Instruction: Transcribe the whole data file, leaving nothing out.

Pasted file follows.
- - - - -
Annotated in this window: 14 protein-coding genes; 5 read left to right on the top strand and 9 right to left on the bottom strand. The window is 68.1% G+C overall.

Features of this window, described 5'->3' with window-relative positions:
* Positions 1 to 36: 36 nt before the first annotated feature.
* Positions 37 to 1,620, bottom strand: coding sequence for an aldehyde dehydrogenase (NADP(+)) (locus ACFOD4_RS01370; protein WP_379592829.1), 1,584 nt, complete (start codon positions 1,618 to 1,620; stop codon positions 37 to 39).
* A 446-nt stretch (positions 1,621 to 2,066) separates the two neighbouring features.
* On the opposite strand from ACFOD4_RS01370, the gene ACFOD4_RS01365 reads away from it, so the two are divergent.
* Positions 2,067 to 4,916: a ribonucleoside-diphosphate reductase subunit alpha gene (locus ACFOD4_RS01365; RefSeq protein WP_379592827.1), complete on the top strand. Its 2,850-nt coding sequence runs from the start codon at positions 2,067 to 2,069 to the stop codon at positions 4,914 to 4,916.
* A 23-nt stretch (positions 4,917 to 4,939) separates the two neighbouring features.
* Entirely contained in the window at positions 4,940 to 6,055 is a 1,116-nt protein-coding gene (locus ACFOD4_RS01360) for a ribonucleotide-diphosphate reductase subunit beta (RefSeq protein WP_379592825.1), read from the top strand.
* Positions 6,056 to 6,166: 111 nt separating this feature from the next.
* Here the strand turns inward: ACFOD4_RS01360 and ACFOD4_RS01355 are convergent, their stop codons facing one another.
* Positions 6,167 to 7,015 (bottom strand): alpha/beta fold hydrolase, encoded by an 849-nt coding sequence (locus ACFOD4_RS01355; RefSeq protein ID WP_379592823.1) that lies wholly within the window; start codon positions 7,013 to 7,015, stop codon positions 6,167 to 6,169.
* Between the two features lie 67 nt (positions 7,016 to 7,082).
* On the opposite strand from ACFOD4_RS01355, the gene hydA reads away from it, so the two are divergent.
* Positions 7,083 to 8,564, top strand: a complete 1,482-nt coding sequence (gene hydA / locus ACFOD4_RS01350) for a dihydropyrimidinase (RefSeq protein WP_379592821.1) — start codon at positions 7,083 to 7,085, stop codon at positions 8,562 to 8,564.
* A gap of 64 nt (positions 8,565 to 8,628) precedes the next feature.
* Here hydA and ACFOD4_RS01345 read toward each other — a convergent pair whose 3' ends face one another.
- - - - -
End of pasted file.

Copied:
Annotated in this window: 14 protein-coding genes; 5 read left to right on the top strand and 9 right to left on the bottom strand. The window is 68.1% G+C overall.

Features of this window, described 5'->3' with window-relative positions:
* Positions 1 to 36: 36 nt before the first annotated feature.
* Positions 37 to 1,620, bottom strand: coding sequence for an aldehyde dehydrogenase (NADP(+)) (locus ACFOD4_RS01370; protein WP_379592829.1), 1,584 nt, complete (start codon positions 1,618 to 1,620; stop codon positions 37 to 39).
* A 446-nt stretch (positions 1,621 to 2,066) separates the two neighbouring features.
* On the opposite strand from ACFOD4_RS01370, the gene ACFOD4_RS01365 reads away from it, so the two are divergent.
* Positions 2,067 to 4,916: a ribonucleoside-diphosphate reductase subunit alpha gene (locus ACFOD4_RS01365; RefSeq protein WP_379592827.1), complete on the top strand. Its 2,850-nt coding sequence runs from the start codon at positions 2,067 to 2,069 to the stop codon at positions 4,914 to 4,916.
* A 23-nt stretch (positions 4,917 to 4,939) separates the two neighbouring features.
* Entirely contained in the window at positions 4,940 to 6,055 is a 1,116-nt protein-coding gene (locus ACFOD4_RS01360) for a ribonucleotide-diphosphate reductase subunit beta (RefSeq protein WP_379592825.1), read from the top strand.
* Positions 6,056 to 6,166: 111 nt separating this feature from the next.
* Here the strand turns inward: ACFOD4_RS01360 and ACFOD4_RS01355 are convergent, their stop codons facing one another.
* Positions 6,167 to 7,015 (bottom strand): alpha/beta fold hydrolase, encoded by an 849-nt coding sequence (locus ACFOD4_RS01355; RefSeq protein ID WP_379592823.1) that lies wholly within the window; start codon positions 7,013 to 7,015, stop codon positions 6,167 to 6,169.
* Between the two features lie 67 nt (positions 7,016 to 7,082).
* On the opposite strand from ACFOD4_RS01355, the gene hydA reads away from it, so the two are divergent.
* Positions 7,083 to 8,564, top strand: a complete 1,482-nt coding sequence (gene hydA / locus ACFOD4_RS01350) for a dihydropyrimidinase (RefSeq protein WP_379592821.1) — start codon at positions 7,083 to 7,085, stop codon at positions 8,562 to 8,564.
* A gap of 64 nt (positions 8,565 to 8,628) precedes the next feature.
* Here hydA and ACFOD4_RS01345 read toward each other — a convergent pair whose 3' ends face one another.